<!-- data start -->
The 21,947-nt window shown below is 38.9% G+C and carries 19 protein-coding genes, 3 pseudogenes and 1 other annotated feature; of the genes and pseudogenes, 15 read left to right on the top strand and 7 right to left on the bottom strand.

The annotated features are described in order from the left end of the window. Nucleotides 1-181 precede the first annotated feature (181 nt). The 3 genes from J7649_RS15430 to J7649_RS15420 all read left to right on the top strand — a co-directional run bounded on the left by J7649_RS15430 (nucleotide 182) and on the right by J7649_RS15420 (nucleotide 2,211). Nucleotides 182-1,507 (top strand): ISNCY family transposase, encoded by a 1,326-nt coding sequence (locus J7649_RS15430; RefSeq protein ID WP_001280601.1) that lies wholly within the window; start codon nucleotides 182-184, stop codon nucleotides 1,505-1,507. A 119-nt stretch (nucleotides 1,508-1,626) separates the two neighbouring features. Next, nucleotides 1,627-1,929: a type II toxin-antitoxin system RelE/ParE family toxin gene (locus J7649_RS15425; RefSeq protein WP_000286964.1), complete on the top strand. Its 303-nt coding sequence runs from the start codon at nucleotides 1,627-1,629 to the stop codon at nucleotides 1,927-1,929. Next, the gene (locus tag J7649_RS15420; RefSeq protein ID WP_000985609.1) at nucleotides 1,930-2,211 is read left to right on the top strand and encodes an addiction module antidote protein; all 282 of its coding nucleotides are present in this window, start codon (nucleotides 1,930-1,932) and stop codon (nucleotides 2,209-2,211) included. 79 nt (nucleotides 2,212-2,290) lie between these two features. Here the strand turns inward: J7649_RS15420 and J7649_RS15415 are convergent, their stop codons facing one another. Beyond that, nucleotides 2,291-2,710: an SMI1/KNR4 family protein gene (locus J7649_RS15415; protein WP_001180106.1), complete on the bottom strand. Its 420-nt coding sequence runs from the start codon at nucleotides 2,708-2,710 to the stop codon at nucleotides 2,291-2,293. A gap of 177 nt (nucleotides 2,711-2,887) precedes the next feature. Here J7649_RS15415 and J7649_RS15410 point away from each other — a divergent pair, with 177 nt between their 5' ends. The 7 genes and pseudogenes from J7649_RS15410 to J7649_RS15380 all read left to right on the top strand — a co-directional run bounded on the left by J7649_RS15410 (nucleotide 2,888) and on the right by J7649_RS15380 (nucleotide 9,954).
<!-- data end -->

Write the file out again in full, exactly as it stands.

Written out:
The 21,947-nt window shown below is 38.9% G+C and carries 19 protein-coding genes, 3 pseudogenes and 1 other annotated feature; of the genes and pseudogenes, 15 read left to right on the top strand and 7 right to left on the bottom strand.

The annotated features are described in order from the left end of the window. Nucleotides 1-181 precede the first annotated feature (181 nt). The 3 genes from J7649_RS15430 to J7649_RS15420 all read left to right on the top strand — a co-directional run bounded on the left by J7649_RS15430 (nucleotide 182) and on the right by J7649_RS15420 (nucleotide 2,211). Nucleotides 182-1,507 (top strand): ISNCY family transposase, encoded by a 1,326-nt coding sequence (locus J7649_RS15430; RefSeq protein ID WP_001280601.1) that lies wholly within the window; start codon nucleotides 182-184, stop codon nucleotides 1,505-1,507. A 119-nt stretch (nucleotides 1,508-1,626) separates the two neighbouring features. Next, nucleotides 1,627-1,929: a type II toxin-antitoxin system RelE/ParE family toxin gene (locus J7649_RS15425; RefSeq protein WP_000286964.1), complete on the top strand. Its 303-nt coding sequence runs from the start codon at nucleotides 1,627-1,629 to the stop codon at nucleotides 1,927-1,929. Next, the gene (locus tag J7649_RS15420; RefSeq protein ID WP_000985609.1) at nucleotides 1,930-2,211 is read left to right on the top strand and encodes an addiction module antidote protein; all 282 of its coding nucleotides are present in this window, start codon (nucleotides 1,930-1,932) and stop codon (nucleotides 2,209-2,211) included. 79 nt (nucleotides 2,212-2,290) lie between these two features. Here the strand turns inward: J7649_RS15420 and J7649_RS15415 are convergent, their stop codons facing one another. Beyond that, nucleotides 2,291-2,710: an SMI1/KNR4 family protein gene (locus J7649_RS15415; protein WP_001180106.1), complete on the bottom strand. Its 420-nt coding sequence runs from the start codon at nucleotides 2,708-2,710 to the stop codon at nucleotides 2,291-2,293. A gap of 177 nt (nucleotides 2,711-2,887) precedes the next feature. Here J7649_RS15415 and J7649_RS15410 point away from each other — a divergent pair, with 177 nt between their 5' ends. The 7 genes and pseudogenes from J7649_RS15410 to J7649_RS15380 all read left to right on the top strand — a co-directional run bounded on the left by J7649_RS15410 (nucleotide 2,888) and on the right by J7649_RS15380 (nucleotide 9,954).